Published Friday, August 12th, 2022   ( 1 month ago )

Juan Hernandez Riding High Atop Del Mar's Jockey Standings

Juan J. Hernandez | Benoti Photo

Juan J. Hernandez © Benoit Photo

By Jim Charvat

There was a collective sigh of relief in the Santa Anita and Del Mar jockey colonies last spring when Flavien Prat moved his tack back east. Several established riders, sensing a golden opportunity, moved out to Southern California in hopes of filling the Prat void. Lost in all the commotion was a 30-year old rider who had quietly climbed to the top of the jockey standings with no intention of relinquishing his grip.

Juan Hernandez has kept the momentum going and jumped out to an early lead at the Del Mar summer meet, winning 19 races through the first 12 days, seven better than his closest competitor, Umberto Rispoli. He has a 23% win percentage and lands in the money 55% of the time. He’s already exceeded $1 million in earnings at Del Mar with $1,371,096.

“I’m really happy for the people who have supported me a lot,” Hernandez said. “They’ve given me nice opportunities on these horses so, yeah, I’m just really happy right now.”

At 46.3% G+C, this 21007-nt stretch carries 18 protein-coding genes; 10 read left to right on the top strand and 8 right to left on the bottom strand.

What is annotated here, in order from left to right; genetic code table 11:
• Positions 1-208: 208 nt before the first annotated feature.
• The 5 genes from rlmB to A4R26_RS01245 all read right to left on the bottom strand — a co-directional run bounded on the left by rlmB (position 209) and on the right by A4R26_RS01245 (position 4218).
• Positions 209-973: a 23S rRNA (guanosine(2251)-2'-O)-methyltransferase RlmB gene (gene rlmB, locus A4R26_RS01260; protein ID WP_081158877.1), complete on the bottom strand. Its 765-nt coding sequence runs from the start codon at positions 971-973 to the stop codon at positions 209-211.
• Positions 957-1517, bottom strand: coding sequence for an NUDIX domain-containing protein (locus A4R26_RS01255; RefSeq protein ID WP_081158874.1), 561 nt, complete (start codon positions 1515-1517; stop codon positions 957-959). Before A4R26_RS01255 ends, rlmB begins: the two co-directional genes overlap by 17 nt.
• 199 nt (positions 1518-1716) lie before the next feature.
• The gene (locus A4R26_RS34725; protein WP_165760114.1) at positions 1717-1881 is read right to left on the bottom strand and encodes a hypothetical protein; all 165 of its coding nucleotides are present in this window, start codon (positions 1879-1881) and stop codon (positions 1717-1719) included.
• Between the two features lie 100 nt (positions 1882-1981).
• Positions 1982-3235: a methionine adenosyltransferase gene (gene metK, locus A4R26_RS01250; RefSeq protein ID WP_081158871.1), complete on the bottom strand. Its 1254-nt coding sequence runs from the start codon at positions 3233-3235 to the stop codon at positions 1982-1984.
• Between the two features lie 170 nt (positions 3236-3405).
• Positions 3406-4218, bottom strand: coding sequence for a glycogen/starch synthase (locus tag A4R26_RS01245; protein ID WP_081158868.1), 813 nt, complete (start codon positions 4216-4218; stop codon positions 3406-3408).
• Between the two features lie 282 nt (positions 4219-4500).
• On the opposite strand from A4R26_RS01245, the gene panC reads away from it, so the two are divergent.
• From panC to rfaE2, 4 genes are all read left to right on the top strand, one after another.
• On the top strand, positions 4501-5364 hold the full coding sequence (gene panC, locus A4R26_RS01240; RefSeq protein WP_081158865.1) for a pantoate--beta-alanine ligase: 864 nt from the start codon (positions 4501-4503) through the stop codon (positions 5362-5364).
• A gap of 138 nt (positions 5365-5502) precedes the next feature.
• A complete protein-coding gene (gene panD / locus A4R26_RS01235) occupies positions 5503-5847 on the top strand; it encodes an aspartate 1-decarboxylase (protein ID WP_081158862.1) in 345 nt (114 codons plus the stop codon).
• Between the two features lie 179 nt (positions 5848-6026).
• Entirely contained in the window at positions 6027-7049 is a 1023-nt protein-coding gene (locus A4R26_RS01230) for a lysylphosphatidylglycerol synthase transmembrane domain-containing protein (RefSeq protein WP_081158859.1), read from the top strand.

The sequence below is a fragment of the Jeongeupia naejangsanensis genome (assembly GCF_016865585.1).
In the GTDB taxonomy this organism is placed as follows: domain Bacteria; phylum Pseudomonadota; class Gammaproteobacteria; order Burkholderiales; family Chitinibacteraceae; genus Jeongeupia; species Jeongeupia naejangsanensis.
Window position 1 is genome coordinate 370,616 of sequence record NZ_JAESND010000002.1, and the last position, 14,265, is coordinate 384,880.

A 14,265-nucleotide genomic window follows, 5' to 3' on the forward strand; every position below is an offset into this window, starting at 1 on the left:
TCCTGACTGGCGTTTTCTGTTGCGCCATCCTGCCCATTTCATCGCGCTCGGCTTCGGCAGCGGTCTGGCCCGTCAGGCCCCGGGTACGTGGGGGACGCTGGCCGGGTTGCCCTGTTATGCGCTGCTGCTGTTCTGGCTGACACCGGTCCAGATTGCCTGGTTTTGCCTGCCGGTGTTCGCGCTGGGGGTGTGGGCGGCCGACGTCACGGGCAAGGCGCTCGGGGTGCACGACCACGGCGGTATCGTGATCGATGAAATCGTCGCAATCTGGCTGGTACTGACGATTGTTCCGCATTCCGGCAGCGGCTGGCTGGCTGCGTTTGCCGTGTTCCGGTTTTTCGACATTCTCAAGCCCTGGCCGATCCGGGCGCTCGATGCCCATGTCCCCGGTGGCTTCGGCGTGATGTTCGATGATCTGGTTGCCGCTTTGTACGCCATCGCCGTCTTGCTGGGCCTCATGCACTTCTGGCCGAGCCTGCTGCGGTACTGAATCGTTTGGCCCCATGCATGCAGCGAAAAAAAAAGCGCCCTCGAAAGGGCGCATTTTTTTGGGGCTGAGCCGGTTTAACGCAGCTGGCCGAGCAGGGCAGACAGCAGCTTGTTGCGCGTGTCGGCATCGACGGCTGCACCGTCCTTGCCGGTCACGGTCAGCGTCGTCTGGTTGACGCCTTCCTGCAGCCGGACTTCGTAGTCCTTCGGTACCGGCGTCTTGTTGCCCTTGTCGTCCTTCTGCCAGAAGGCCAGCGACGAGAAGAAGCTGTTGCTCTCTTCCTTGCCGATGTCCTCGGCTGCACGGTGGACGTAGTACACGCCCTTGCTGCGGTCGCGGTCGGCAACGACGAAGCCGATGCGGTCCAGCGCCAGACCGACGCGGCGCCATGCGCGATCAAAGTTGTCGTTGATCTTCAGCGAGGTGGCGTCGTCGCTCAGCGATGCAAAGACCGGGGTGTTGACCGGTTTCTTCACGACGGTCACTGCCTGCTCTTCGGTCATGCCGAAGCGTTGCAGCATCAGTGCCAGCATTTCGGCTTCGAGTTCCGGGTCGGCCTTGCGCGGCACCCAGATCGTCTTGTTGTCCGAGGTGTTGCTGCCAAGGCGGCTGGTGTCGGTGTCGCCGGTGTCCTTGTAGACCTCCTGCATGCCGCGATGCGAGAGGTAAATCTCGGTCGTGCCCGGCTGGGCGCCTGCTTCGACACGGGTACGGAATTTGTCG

Through Thursday (August 11), Hernandez has compiled earnings of over $8.2 million in 2022, bringing his career earnings mark to over $57 million and making him currently the ninth-leading rider in the country. He had his best year in terms of earnings last year, collecting over $11 million in purses, good enough to rank 13th in the nation.

As is usually the case, Hernandez’ success is the result of a lot of hard work behind the scenes. He credits his agent, Craig O’Bryan, with lifting him to consecutive riding titles. He clinched the crown at last year’s Del Mar’s fall meet and followed it up with an impressive run during Santa Anita’s winter/spring session.

“My agent works hard,” Hernandez notes. “He’s the one picking the good horses and he’s (the one) asking for us to ride. I just get on them and do the rest.”

Hernandez won his first rider’s title at Del Mar last fall when he unseated Flavien Prat from the top spot after finishing second to Prat during the summer meet. He won four graded stakes at Del Mar in 2021 and had 15 grade stakes victories overall last year. That exceeded the 11 he had collected from 2010 to 2020. This year, he won 15 graded stakes alone at Santa Anita. He says the keys to his success are quite simple.

Express Train | Benoit Photo

Express Train winning 2021 San Diego Handicap (GII) with Juan Hernandez up © Benoit Photo

“A lot of dedication,” he says. “A lot of work in the mornings and the support from the owners and trainers.”

Being a jockey has been a lifelong dream for Hernandez, who spent his early years growing up on a small ranch outside of Vera Cruz, Mexico.

“They had cows and donkeys and work horses,” Hernandez says. “My dad was galloping the Quarter horses on the ranch and sometimes he would bring me (with him). He would also take me to the match races in Vera Cruz when he was riding. After the first race I was in love with horses and I knew I wanted to be a jockey. I was little and I always wanted to be like my dad.”